EICS Circles

Fostering faith, connection, and community

EICS Circles is a universal approach that our educators can use with students of all ages in a multitude of contexts to foster faith, community, and connection in their classrooms and school communities. Foundational elements of circles are rooted in Indigenous teachings that share a model for a respectful approach to talking with others to provide a sense of communion and interconnectedness.

The EICS Circles Team was initiated and facilitated by EICS Inclusive Learning Director Bonnie-Lynne Boehm, who in her previous role as a school principal integrated and led whole-school circle practices. She intentionally formed the EICS Circles Team to include EICS staff who have a wealth and breadth of experiences, skills and knowledge in psychology; leadership; educational consulting; and early learning, elementary and secondary teachers. 

The goals of EICS Circles are for educators to:

  • Gain foundational knowledge and understanding of circles as a universal approach that encourages respectful communication and empathy for others.
  • Foster relationships, establish a sense of belonging, and enhance our EICS communities by using circles in the classroom and school communities.

What students say about EICS Circles

  • "I look forward to telling people about how I feel, my point of view and not being judged for what I say."
  • "It really makes me calm, because I like how quiet it is when everyone is listening."
  • "You get to know everybody and then your classroom feels like family that bit more because you know about one another."
  • "Sometimes if you have something that you think is a bit weird that you have in common with someone else it can make you feel good."
  • "I like circles because I like sharing with other friends, it feels nice and warm and welcoming in my classroom afterwards."
  • "I think it is nice. If you are doing a lot of work, it is a break that regroups you."

What educators say about EICS Circles

100% of participants agreed that partaking in the EICS Circles Workshop has enhanced their knowledge, skills, and confidence using a universal circles approach in the classroom to foster faith, connection, and community.

  • "Circles can be simple, yet powerful."
  • "That circles are a meaningful approach to create connections and community for a group of people."
  • "That every child and adult deserve to be heard."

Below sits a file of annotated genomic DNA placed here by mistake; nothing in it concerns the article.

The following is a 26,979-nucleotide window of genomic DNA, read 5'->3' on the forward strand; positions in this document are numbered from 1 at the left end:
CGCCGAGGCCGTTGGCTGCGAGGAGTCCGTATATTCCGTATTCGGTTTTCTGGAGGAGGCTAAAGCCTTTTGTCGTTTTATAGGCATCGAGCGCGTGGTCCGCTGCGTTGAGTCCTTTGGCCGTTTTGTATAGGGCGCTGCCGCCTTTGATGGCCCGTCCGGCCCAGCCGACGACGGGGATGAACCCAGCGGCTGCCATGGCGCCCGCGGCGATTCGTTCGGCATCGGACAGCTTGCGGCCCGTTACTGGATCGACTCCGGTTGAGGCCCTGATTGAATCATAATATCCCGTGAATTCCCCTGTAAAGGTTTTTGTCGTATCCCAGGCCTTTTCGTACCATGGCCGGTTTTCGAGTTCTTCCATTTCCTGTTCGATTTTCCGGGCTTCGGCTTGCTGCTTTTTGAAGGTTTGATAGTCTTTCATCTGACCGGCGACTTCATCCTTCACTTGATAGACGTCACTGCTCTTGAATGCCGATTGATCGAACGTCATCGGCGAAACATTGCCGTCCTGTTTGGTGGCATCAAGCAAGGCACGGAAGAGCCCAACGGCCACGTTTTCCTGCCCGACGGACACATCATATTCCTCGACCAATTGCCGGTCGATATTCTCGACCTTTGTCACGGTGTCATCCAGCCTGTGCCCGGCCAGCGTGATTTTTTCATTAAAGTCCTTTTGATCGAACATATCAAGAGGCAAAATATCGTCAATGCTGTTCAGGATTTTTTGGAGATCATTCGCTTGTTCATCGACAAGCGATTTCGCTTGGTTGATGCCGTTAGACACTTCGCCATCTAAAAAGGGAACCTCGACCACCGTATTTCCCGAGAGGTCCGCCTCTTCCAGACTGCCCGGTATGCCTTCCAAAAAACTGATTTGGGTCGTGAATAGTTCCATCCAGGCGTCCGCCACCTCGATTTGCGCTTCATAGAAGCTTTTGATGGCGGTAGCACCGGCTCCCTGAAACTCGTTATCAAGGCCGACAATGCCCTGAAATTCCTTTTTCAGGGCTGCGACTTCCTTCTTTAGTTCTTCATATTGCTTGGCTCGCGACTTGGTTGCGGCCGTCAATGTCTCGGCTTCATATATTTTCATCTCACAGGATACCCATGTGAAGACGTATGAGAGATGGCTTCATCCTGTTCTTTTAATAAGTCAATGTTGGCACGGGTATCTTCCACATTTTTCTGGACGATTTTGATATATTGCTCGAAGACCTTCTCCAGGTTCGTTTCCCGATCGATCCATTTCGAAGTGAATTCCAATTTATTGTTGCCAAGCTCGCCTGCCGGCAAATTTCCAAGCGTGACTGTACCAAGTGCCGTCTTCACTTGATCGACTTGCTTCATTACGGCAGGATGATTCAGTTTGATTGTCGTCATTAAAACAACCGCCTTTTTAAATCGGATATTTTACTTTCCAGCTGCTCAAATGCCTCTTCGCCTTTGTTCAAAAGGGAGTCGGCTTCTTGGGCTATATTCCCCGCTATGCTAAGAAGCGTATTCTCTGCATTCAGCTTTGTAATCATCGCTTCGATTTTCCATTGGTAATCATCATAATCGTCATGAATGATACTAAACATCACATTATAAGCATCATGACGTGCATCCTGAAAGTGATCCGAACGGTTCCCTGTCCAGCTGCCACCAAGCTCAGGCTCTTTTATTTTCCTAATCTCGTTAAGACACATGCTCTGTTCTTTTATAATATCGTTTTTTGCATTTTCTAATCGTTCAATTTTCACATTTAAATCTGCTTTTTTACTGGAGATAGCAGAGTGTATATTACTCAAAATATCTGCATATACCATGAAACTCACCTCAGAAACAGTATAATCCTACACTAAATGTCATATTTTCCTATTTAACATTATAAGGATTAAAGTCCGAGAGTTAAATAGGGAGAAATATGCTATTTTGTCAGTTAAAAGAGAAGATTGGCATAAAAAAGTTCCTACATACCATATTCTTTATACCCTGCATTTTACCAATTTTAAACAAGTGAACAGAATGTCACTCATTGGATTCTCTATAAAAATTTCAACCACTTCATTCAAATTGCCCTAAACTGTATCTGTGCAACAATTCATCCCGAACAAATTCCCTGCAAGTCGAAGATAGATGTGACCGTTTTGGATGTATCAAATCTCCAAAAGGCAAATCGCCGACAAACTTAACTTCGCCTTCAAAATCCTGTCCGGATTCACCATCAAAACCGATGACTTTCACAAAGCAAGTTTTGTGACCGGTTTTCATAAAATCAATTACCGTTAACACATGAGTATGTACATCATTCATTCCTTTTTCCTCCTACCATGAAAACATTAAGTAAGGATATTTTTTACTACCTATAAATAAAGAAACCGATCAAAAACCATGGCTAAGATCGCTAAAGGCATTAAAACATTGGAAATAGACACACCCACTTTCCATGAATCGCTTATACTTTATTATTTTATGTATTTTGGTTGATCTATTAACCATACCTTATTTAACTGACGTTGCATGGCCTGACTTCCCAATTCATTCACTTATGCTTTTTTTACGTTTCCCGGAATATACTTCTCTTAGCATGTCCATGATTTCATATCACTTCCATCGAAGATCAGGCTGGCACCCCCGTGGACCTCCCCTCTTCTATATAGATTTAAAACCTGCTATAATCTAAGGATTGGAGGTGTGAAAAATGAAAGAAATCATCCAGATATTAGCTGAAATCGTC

• "Everybody's story is different, but just as equally important."
  • "The physical, emotional and spiritual benefit of circles."
  • "Circles can evoke emotions you didn't know were there."
  • "Modelling is the teaching."
  • "Connecting with my students at a deeper level and having them enhance their listening skills while creating space for others."
  • "The power of pause and waiting. I think that because I am so used to filling in the gaps of silence, practicing circles in my classroom and having that moment of pausing and sitting with something has really reminded me to also implement that in my everyday teaching practices."
  • "There is a need for trauma-informed schools to promote a safe and welcoming climate, positive and attuned relationships between teachers and students, approach to conflict and conflict mediation with appropriate interventions and supports. Circles can set the foundation for this."
  • "We are so focused on getting through the curriculum that we don't take the time to pause and check on our students during our class, we have to do it outside of the classroom - so it gives us just that extra time to connect as well as reflect on ourselves."
  • "How it is easily tied to other teachings such as... our faith."
  • "Students learn from each other, develop empathy, and build confidence."
  • "Students value this time together and love hearing what their classmates' responses are."
  • "I have noticed that my students are less shy when advocating for themselves in my classroom."
  • "It has reduced stress levels and improved collaboration."